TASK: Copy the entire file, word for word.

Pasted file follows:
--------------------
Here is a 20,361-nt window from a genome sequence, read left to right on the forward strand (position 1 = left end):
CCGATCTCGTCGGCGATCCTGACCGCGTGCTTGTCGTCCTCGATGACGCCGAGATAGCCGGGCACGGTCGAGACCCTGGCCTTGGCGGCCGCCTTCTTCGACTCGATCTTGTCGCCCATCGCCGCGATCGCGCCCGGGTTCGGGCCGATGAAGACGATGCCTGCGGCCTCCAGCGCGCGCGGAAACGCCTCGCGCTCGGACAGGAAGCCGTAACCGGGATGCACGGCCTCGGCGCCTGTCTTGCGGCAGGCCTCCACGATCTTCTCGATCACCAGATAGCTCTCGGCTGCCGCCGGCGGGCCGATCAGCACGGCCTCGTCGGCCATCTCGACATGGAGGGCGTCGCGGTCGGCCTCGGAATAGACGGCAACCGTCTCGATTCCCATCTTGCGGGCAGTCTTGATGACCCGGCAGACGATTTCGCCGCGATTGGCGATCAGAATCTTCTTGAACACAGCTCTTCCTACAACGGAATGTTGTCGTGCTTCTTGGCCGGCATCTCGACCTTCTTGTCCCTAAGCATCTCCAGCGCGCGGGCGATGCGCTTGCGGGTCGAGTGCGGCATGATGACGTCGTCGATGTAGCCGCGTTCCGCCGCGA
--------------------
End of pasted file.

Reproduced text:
Here is a 20,361-nt window from a genome sequence, read left to right on the forward strand (position 1 = left end):
CCGATCTCGTCGGCGATCCTGACCGCGTGCTTGTCGTCCTCGATGACGCCGAGATAGCCGGGCACGGTCGAGACCCTGGCCTTGGCGGCCGCCTTCTTCGACTCGATCTTGTCGCCCATCGCCGCGATCGCGCCCGGGTTCGGGCCGATGAAGACGATGCCTGCGGCCTCCAGCGCGCGCGGAAACGCCTCGCGCTCGGACAGGAAGCCGTAACCGGGATGCACGGCCTCGGCGCCTGTCTTGCGGCAGGCCTCCACGATCTTCTCGATCACCAGATAGCTCTCGGCTGCCGCCGGCGGGCCGATCAGCACGGCCTCGTCGGCCATCTCGACATGGAGGGCGTCGCGGTCGGCCTCGGAATAGACGGCAACCGTCTCGATTCCCATCTTGCGGGCAGTCTTGATGACCCGGCAGACGATTTCGCCGCGATTGGCGATCAGAATCTTCTTGAACACAGCTCTTCCTACAACGGAATGTTGTCGTGCTTCTTGGCCGGCATCTCGACCTTCTTGTCCCTAAGCATCTCCAGCGCGCGGGCGATGCGCTTGCGGGTCGAGTGCGGCATGATGACGTCGTCGATGTAGCCGCGTTCCGCCGCGA